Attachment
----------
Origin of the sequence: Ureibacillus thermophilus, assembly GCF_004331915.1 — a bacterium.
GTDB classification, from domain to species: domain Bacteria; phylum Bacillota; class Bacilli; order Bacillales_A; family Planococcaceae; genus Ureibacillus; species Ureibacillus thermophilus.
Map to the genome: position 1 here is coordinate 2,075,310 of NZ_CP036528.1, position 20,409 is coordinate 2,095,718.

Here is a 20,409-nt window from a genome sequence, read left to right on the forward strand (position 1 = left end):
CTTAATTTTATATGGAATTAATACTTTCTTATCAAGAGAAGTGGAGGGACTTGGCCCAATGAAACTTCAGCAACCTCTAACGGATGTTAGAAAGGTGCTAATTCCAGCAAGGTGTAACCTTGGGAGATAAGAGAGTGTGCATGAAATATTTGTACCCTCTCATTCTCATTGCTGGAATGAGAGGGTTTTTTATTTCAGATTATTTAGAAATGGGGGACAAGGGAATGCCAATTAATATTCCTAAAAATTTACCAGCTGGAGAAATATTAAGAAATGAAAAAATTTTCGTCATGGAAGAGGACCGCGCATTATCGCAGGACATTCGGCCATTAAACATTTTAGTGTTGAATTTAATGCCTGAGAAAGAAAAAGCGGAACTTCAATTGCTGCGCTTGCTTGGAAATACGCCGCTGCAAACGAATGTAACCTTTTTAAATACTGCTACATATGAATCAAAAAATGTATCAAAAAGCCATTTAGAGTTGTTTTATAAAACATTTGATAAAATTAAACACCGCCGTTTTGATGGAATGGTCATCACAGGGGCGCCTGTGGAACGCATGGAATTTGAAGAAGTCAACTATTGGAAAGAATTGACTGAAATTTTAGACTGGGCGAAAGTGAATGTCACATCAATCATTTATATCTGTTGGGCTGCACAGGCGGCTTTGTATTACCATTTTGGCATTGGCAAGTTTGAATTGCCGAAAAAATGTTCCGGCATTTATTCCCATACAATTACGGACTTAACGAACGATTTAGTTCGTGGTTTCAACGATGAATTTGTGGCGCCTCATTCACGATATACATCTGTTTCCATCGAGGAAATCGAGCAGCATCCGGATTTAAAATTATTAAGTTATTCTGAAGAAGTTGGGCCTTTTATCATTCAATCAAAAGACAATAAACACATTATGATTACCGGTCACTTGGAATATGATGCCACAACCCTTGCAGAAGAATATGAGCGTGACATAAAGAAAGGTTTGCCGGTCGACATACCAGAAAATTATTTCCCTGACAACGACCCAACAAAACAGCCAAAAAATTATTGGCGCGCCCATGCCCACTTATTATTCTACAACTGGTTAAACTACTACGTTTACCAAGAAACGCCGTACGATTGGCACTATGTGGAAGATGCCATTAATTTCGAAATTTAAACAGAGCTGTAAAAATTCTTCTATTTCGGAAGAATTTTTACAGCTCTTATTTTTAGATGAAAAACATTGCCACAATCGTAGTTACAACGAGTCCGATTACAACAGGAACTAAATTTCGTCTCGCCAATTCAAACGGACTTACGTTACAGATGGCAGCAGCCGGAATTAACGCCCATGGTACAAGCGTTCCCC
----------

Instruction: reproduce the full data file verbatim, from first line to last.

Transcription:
Origin of the sequence: Ureibacillus thermophilus, assembly GCF_004331915.1 — a bacterium.
GTDB classification, from domain to species: domain Bacteria; phylum Bacillota; class Bacilli; order Bacillales_A; family Planococcaceae; genus Ureibacillus; species Ureibacillus thermophilus.
Map to the genome: position 1 here is coordinate 2,075,310 of NZ_CP036528.1, position 20,409 is coordinate 2,095,718.

Here is a 20,409-nt window from a genome sequence, read left to right on the forward strand (position 1 = left end):
CTTAATTTTATATGGAATTAATACTTTCTTATCAAGAGAAGTGGAGGGACTTGGCCCAATGAAACTTCAGCAACCTCTAACGGATGTTAGAAAGGTGCTAATTCCAGCAAGGTGTAACCTTGGGAGATAAGAGAGTGTGCATGAAATATTTGTACCCTCTCATTCTCATTGCTGGAATGAGAGGGTTTTTTATTTCAGATTATTTAGAAATGGGGGACAAGGGAATGCCAATTAATATTCCTAAAAATTTACCAGCTGGAGAAATATTAAGAAATGAAAAAATTTTCGTCATGGAAGAGGACCGCGCATTATCGCAGGACATTCGGCCATTAAACATTTTAGTGTTGAATTTAATGCCTGAGAAAGAAAAAGCGGAACTTCAATTGCTGCGCTTGCTTGGAAATACGCCGCTGCAAACGAATGTAACCTTTTTAAATACTGCTACATATGAATCAAAAAATGTATCAAAAAGCCATTTAGAGTTGTTTTATAAAACATTTGATAAAATTAAACACCGCCGTTTTGATGGAATGGTCATCACAGGGGCGCCTGTGGAACGCATGGAATTTGAAGAAGTCAACTATTGGAAAGAATTGACTGAAATTTTAGACTGGGCGAAAGTGAATGTCACATCAATCATTTATATCTGTTGGGCTGCACAGGCGGCTTTGTATTACCATTTTGGCATTGGCAAGTTTGAATTGCCGAAAAAATGTTCCGGCATTTATTCCCATACAATTACGGACTTAACGAACGATTTAGTTCGTGGTTTCAACGATGAATTTGTGGCGCCTCATTCACGATATACATCTGTTTCCATCGAGGAAATCGAGCAGCATCCGGATTTAAAATTATTAAGTTATTCTGAAGAAGTTGGGCCTTTTATCATTCAATCAAAAGACAATAAACACATTATGATTACCGGTCACTTGGAATATGATGCCACAACCCTTGCAGAAGAATATGAGCGTGACATAAAGAAAGGTTTGCCGGTCGACATACCAGAAAATTATTTCCCTGACAACGACCCAACAAAACAGCCAAAAAATTATTGGCGCGCCCATGCCCACTTATTATTCTACAACTGGTTAAACTACTACGTTTACCAAGAAACGCCGTACGATTGGCACTATGTGGAAGATGCCATTAATTTCGAAATTTAAACAGAGCTGTAAAAATTCTTCTATTTCGGAAGAATTTTTACAGCTCTTATTTTTAGATGAAAAACATTGCCACAATCGTAGTTACAACGAGTCCGATTACAACAGGAACTAAATTTCGTCTCGCCAATTCAAACGGACTTACGTTACAGATGGCAGCAGCCGGAATTAACGCCCATGGTACAAGCGTTCCCC